One of the passages a student found was completely new to me. Apparently there was a tradition that has Aphrodite pulling a Zeus-Amphitryon trick with Paris and Menelaos.
Nikias of Mallos, BNJ 60 F 2a [=Schol. V ad Od. 23.218]
“Priam’s child Alexander left Asia and went to Sparta with the plan of abducting Helen while he was a guest there. But she, because of her noble and husband-loving character, was refusing him and saying that she would honor her marriage with the law and thought more of Menelaos. Because Paris was ineffective, the story is that Aphrodite devised this kind of a trick: she exchanged the appearance of Alexander for Menelaos’ character to persuade Helen in this way. For, because she believed that this was truly Menelaos, she was not reluctant to leave with him. After she went to the ship before him, he took her inside and left. This story is told in Nikias of Mallos’ first book”
This kind of doubling and uncertainty about identity is certainly at home in any discussion of Euripides’ Helen (well, at least the first third where no one knows who anybody is). But it is also apt for the Odyssey where Odysseus cryptically insists (16.204):
The following account is interesting for the variations in the story of Ariadne and Theseus but also for the strange detail of the ritual where young men imitate a woman in childbirth. Also, the counterfeit letters bit is precious. What would they say?.
Other tales about Ariadne, According to Plutarch (Theseus 20)
“There are many other versions circulated about these matters still and also about Ariadne, none of which agree. For some say that she hanged herself after she was abandoned by Theseus. Others claim that after she was taken to Naxos by sailors she lived with Oinaros a priest of Dionysus and that she was abandoned by Theseus because he loved another.
“A terrible lust for Aiglê the daughter of Panopeus ate at him” [fr. 105]—this is a line Hereas the Megarean claims Peisistratus deleted from the poems of Hesiod, just as again he says that he inserted into the Homeric catalogue of dead “Theseus and Perithoos, famous children of the gods” [Od. 11.631] to please the Athenans. There are some who say that Ariadne gave birth to Oinipiôn and Staphulos with Theseus. One of these is Ion of Khios who has sung about his own city “Oinopiôn, Theseus’ son, founded this city once.” [fr. 4D]
The most reputable of the myths told are those which, as the saying goes, all people have in their mouths. But Paiôn the Amathousian has handed down a particular tale about these events. For he says that Theseus was driven by a storm, to Cyprus and that he had Ariadne with him, who was pregnant and doing quite badly because of the sea and the rough sailing. So he set her out alone and he was carried back into the sea from the land while he was tending to the ship. The native women, then, received Ariadne and they tried to ease her depression because of her loneliness by offering her counterfeit written to her by Theseus and helping her and supporting her during childbirth. They buried her when she died before giving birth.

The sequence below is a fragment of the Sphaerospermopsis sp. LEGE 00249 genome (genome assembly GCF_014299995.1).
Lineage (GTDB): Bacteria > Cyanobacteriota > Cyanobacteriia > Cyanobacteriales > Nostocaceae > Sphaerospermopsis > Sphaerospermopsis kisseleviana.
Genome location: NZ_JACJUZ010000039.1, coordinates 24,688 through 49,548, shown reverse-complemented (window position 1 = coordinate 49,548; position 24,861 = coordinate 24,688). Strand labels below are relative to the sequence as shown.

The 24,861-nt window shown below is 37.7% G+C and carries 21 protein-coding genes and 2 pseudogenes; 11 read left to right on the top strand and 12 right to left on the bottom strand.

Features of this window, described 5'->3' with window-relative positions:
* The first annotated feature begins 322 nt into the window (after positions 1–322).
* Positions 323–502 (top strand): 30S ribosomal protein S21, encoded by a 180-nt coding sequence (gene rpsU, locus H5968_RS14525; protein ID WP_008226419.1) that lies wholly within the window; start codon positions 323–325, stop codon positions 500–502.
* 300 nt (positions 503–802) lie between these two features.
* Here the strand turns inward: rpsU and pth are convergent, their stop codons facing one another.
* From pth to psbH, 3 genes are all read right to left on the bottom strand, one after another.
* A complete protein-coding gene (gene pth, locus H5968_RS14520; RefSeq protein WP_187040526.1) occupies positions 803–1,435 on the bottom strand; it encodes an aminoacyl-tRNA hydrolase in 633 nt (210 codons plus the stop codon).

Paiôn claims that when Theseus returned he was overcome with grief and he left money to the island’s inhabitants, charging them to sacrifice to Ariadne and to have two small statues made for her—one of silver and one of bronze. During the second day of the month of Gorpiaon at the sacrifice, one of the young men lies down and mouns and acts as women do during childbirth. They call the grove in which they claim her tomb is that of Ariadne Aphrodite.
Some of the Naxians claim peculiarly that there were two Minoses and two Ariadnes. They claim one was married to Dionysus on Naxos and bore the child Staphulos, and the young one was taken by Theseus and left when he came to Naxos with a nurse named Korkunê—whose tomb they put on display. They claim that Ariadne died there and has honors unequal to those of the earlier one. The first has a festival of singing and play; the second has one where sacrifices are performed with grief and mourning.”
A fragment of the mythographer Pherecydes provides an interesting account for how Odysseus came to be married to Penelope (hint: it wasn’t his choice):
Pherecydes, fr. 90 (= Fowler 129)
“Ikarios, the son of Oibalos, married Dôrodokhês, the daughter of Ortilokhos or, according to Pherecydes, Asterôdia, the daughter of Eurypylos, the son of Telestôr. When Laertes heard about Penelope—that she differed from all women in both her beauty and her intelligence, he arranged for her to marry his son Odysseus. She possessed so much virtue that she surpassed even Helen who was born from Zeus in some degree. This is the account of Philostephanos and Pherecydes.”
Schol. Homer. Odyss. Ο, 16: ᾿Ικάριος ὁ Οἰβάλου γαμεῖ Δωροδόχην τὴν ᾿Ορτιλόχου, ἢ κατὰ Φερεκύδην, ᾿Αστερωδίαν τὴν Εὐρυπύλου τοῦ Τελέστορος. Πυθόμενος δὲ Λαέρτης περὶ τῆς Πηνελόπης ὅτι καὶ τῷ κάλλει καὶ ταῖς φρεσὶ διαφέρει πασῶν τῶν καθ’ ἑαυτὴν γυναικῶν, ἄγεται αὐτὴν τῷ παιδὶ ᾿Οδυσσέϊ πρὸς γάμον· ἣ τοσαύτην εἶχεν ἀρετὴν, ὥστε καὶ τὴν ῾Ελένην τὴν ἐκ Διὸς οὖσαν τῷ τῆς ἀρετῆς ὑπερβάλλειν. ῾Η δὲ ἱστορία παρὰ Φιλοστεφάνῳ καὶ Φερεκύδῃ.
This story, of course, runs against a more famous version that isn’t exactly compatible (although one could imagine finding some way to match the two tales):
“When Tyndareus saw the mass of suitors, he feared that once one was selected the rest would start fighting. But then Odysseus promised that if he aided him in marrying Penelope, he would propose a way through which there would be no fight—and Tyndareus promised to help him. Odysseus said that he should have the suitors swear an oath to come to the aid if the man who was selected as bridegroom were done wrong by any other man regarding his marriage. After he heard that, Tyndareus had the suitors swear an oath and he himself chose Menelaos as the bride groom and he suited Penelope from Ikarios’ on Odysseus’ behalf.”